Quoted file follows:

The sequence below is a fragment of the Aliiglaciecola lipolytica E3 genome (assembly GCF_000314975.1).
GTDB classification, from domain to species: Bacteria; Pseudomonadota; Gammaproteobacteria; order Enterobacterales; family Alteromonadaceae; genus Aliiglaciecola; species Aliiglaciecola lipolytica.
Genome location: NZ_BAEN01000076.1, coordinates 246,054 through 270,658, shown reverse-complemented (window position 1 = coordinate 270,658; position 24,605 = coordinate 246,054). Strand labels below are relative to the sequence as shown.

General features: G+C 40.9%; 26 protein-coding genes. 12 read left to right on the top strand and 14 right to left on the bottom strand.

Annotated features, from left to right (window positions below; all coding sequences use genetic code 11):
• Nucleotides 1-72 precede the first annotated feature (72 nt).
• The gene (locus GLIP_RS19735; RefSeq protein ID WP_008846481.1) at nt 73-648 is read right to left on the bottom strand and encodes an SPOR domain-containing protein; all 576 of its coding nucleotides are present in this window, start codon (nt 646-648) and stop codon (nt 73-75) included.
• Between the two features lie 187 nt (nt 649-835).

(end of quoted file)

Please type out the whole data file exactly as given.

The sequence below is a fragment of the Aliiglaciecola lipolytica E3 genome (assembly GCF_000314975.1).
GTDB classification, from domain to species: Bacteria; Pseudomonadota; Gammaproteobacteria; order Enterobacterales; family Alteromonadaceae; genus Aliiglaciecola; species Aliiglaciecola lipolytica.
Genome location: NZ_BAEN01000076.1, coordinates 246,054 through 270,658, shown reverse-complemented (window position 1 = coordinate 270,658; position 24,605 = coordinate 246,054). Strand labels below are relative to the sequence as shown.

General features: G+C 40.9%; 26 protein-coding genes. 12 read left to right on the top strand and 14 right to left on the bottom strand.

Annotated features, from left to right (window positions below; all coding sequences use genetic code 11):
• Nucleotides 1-72 precede the first annotated feature (72 nt).
• The gene (locus GLIP_RS19735; RefSeq protein ID WP_008846481.1) at nt 73-648 is read right to left on the bottom strand and encodes an SPOR domain-containing protein; all 576 of its coding nucleotides are present in this window, start codon (nt 646-648) and stop codon (nt 73-75) included.
• Between the two features lie 187 nt (nt 649-835).